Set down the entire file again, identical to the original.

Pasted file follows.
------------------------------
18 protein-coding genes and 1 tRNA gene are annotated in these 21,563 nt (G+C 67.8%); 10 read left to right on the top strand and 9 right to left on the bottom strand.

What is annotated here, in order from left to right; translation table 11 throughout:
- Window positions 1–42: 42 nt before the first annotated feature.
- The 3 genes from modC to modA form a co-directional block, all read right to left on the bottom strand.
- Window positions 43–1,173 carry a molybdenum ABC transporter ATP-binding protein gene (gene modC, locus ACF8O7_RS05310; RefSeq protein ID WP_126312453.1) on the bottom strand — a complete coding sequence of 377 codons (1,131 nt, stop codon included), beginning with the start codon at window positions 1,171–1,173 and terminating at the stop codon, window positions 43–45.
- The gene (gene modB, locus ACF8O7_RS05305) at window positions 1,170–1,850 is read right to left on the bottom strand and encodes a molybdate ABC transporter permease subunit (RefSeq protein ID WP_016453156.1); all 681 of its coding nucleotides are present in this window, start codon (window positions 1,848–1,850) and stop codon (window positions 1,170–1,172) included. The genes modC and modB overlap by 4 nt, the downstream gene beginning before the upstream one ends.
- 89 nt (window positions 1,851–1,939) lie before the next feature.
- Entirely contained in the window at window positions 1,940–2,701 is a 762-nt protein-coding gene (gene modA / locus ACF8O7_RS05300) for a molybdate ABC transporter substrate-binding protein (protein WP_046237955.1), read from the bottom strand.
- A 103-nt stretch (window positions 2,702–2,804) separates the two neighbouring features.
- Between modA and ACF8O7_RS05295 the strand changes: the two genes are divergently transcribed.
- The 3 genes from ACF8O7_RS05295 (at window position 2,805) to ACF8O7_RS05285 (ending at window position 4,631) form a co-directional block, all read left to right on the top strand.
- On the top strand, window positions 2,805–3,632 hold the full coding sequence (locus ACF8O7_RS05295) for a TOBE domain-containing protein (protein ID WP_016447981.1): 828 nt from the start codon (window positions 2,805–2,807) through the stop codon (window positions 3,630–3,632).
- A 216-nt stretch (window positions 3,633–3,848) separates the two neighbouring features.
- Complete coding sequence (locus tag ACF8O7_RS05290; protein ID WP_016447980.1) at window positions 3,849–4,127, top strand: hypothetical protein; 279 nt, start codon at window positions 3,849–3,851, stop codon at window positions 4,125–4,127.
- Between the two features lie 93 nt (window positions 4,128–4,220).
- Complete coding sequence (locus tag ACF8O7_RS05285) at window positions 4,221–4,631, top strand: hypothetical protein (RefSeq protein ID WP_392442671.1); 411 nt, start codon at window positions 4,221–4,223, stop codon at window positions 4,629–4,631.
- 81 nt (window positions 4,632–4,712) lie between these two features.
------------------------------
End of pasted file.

18 protein-coding genes and 1 tRNA gene are annotated in these 21,563 nt (G+C 67.8%); 10 read left to right on the top strand and 9 right to left on the bottom strand.

What is annotated here, in order from left to right; translation table 11 throughout:
- Window positions 1–42: 42 nt before the first annotated feature.
- The 3 genes from modC to modA form a co-directional block, all read right to left on the bottom strand.
- Window positions 43–1,173 carry a molybdenum ABC transporter ATP-binding protein gene (gene modC, locus ACF8O7_RS05310; RefSeq protein ID WP_126312453.1) on the bottom strand — a complete coding sequence of 377 codons (1,131 nt, stop codon included), beginning with the start codon at window positions 1,171–1,173 and terminating at the stop codon, window positions 43–45.
- The gene (gene modB, locus ACF8O7_RS05305) at window positions 1,170–1,850 is read right to left on the bottom strand and encodes a molybdate ABC transporter permease subunit (RefSeq protein ID WP_016453156.1); all 681 of its coding nucleotides are present in this window, start codon (window positions 1,848–1,850) and stop codon (window positions 1,170–1,172) included. The genes modC and modB overlap by 4 nt, the downstream gene beginning before the upstream one ends.
- 89 nt (window positions 1,851–1,939) lie before the next feature.
- Entirely contained in the window at window positions 1,940–2,701 is a 762-nt protein-coding gene (gene modA / locus ACF8O7_RS05300) for a molybdate ABC transporter substrate-binding protein (protein WP_046237955.1), read from the bottom strand.
- A 103-nt stretch (window positions 2,702–2,804) separates the two neighbouring features.
- Between modA and ACF8O7_RS05295 the strand changes: the two genes are divergently transcribed.
- The 3 genes from ACF8O7_RS05295 (at window position 2,805) to ACF8O7_RS05285 (ending at window position 4,631) form a co-directional block, all read left to right on the top strand.
- On the top strand, window positions 2,805–3,632 hold the full coding sequence (locus ACF8O7_RS05295) for a TOBE domain-containing protein (protein ID WP_016447981.1): 828 nt from the start codon (window positions 2,805–2,807) through the stop codon (window positions 3,630–3,632).
- A 216-nt stretch (window positions 3,633–3,848) separates the two neighbouring features.
- Complete coding sequence (locus tag ACF8O7_RS05290; protein ID WP_016447980.1) at window positions 3,849–4,127, top strand: hypothetical protein; 279 nt, start codon at window positions 3,849–3,851, stop codon at window positions 4,125–4,127.
- Between the two features lie 93 nt (window positions 4,128–4,220).
- Complete coding sequence (locus tag ACF8O7_RS05285) at window positions 4,221–4,631, top strand: hypothetical protein (RefSeq protein ID WP_392442671.1); 411 nt, start codon at window positions 4,221–4,223, stop codon at window positions 4,629–4,631.
- 81 nt (window positions 4,632–4,712) lie between these two features.